This article is from the archive of our partner .

Charles P. Pierce at Esquire on the NSA's collection of Verizon records Responding to The Guardian's report on the far-reaching collection of Verizon call records belonging to U.S. citizens, Charles P. Pierce considers the status quo: "Whatever mock outrage is produced in the Congress over this, and that can fairly be defined as outrage produced by anyone except Messrs. Wyden and Udall, this is the new normal that was created after the 9/11 attacks," he writes, adding, "But, in a larger sense, this is what happens when a society tacitly agrees that, while (theoretically, at least) its citizens have rights the government may not abridge, the government is free to subcontract that job to every other important institution that affects the lives of its people." Andrew Kirell at Mediaite agrees: "As the last 13 years have proven, regardless of who is in the White House the security state will continue to expand. And it will take some hypocrisy on both sides to finally end it."

Rose-Ellen Lessy at The Nation on patenting genes Rose-Ellen Lessy reports on the Supreme Court case Association of Molecular Pathologists v. Myriad Genetics, concerning the ownership of patents on particular human genes. Lessy emphasizes the downsides: "Myriad’s actions—which have included sending cease and desist orders to other laboratories—offer a stark illustration of the inequities perpetuated by allowing genes to be patented. ... Because it holds a legal monopoly, Myriad has no incentive to develop better, more accurate or cheaper tests. And its patent has allowed it to prevent other researchers from developing better tests, too." Signe Brewster at GigaOM takes a step back, offering a wider view: "Soon the entire human genome will be routinely sequenced for $1,000 ... The question is whether analytics tools will become equally affordable."

Helena Andrews at The Root on Michelle Obama's heckler "Reaction to first lady Michelle Obama's swift handling of a recent heckler fell heavily on the side of 'You go, girl!,'" writes Helena Andrews, concerning a recent encounter at fundraiser between a protester and the First Lady. The reaction, Andrews adds, "perhaps prov[es] that she has transcended the race and gender stereotypes that used to dog her." She argues that we have moved beyond the "angry black lady" narrative: "Obama, who struggled to shrug off the stubborn labels of being a "strong," "militant" or 'angry' black woman early on, has, for the most part, avoided those pejoratives in this case. There was a time — not too long ago — when the comments section on every news site covering the heckling incident would have been flooded with vitriol spewed at the first lady." At The Guardian, renowned Code Pink protestor Medea Benjamin speaks from the heckler's perspective: "The tactic might be considered impolite and it disrupts business as usual, but hopefully, it helps push forward a larger debate on issues of great importance to society."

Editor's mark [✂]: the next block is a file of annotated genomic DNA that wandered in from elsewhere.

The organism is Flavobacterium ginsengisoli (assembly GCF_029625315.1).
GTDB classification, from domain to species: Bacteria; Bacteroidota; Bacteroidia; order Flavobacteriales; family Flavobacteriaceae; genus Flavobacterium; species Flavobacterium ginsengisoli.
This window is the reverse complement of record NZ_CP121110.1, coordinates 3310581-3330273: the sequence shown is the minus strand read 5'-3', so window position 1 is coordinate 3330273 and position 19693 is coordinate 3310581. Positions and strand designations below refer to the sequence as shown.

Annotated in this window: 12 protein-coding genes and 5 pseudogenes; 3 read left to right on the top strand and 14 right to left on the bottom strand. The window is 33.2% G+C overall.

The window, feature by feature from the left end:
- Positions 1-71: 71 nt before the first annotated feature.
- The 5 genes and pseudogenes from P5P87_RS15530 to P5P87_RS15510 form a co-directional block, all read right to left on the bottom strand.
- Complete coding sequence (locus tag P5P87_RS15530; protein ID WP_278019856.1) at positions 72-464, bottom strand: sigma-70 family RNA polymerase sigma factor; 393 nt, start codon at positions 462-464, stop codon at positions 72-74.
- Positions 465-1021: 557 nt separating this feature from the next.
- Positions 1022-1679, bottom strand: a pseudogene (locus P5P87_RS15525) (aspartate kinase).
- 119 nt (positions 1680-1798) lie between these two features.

Ana Marie Cox at The Guardian on rebranding the GOP Can the Republican Party be saved from its most extreme elements? Going off of a recent College Republicans study concerning the party's youth element, Ana Marie Cox relays her doubts about 'rebranding' the political coalition: "This is the flaw at the center of the GOP's 'image problem,' which is really a 'substance problem.' It's not that the party is – as the report has it – 'disliked'; it is that they are disagreed with, that they are working from a set of assumptions and values that young people recognize as, at best, misguided or uninformed and, at worst, destructive." She continues: "If youth has a political persuasion, it's to be idealistic. And idealism doesn't have an inherent bent, either. Heaven knows, there are idealistic conservatives. The question at the moment is whether there are enough idealistic Republicans." Jamelle Bouie at The American Prospect, meanwhile, wonders whether the GOP is in fact a political party: "The current Republican Party is not a normal political party. While it does work to contest elections, it’s only somewhat concerned with implementing a program, and is dismissive of the norms and rules that are supposed to govern political conduct."

Michael Brendan Dougherty at The Daily Beast on punishing cheating in baseball In light of reports that Major League Baseball officials intend to go after players associated with a known seller of performance enhancing drugs, Michael Brendan Dougherty cheers: "[Major League Baseball] has a duty at least to try to live up to its contract with the players and its covenant with the public. And just as there is no perfect game, very rarely is there a perfect witness in an illegal drugs case. ... The league’s zeal in pursuing cheaters who may be getting away with it changes incentives for all players, and it will rescue the league from any damning revelations that come its way." Tim Marchman at Deadspin, however, disagrees that there's a scandal in the first place. "There is literally nothing that ballplayers can do to convince that small fraction of the public and depressingly large fraction of the press that works itself into sweaty fervor over the idea of illicit chemicals swimming in the blood that they are, largely, clean," he writes, adding that "the idea that baseball can actually secure suspensions against 20 or more players on the basis of sketchy records and a canary's say-so is self-evidently preposterous."

This article is from the archive of our partner The Wire.

We want to hear what you think about this article. Submit a letter to the editor or write to letters@theatlantic.com.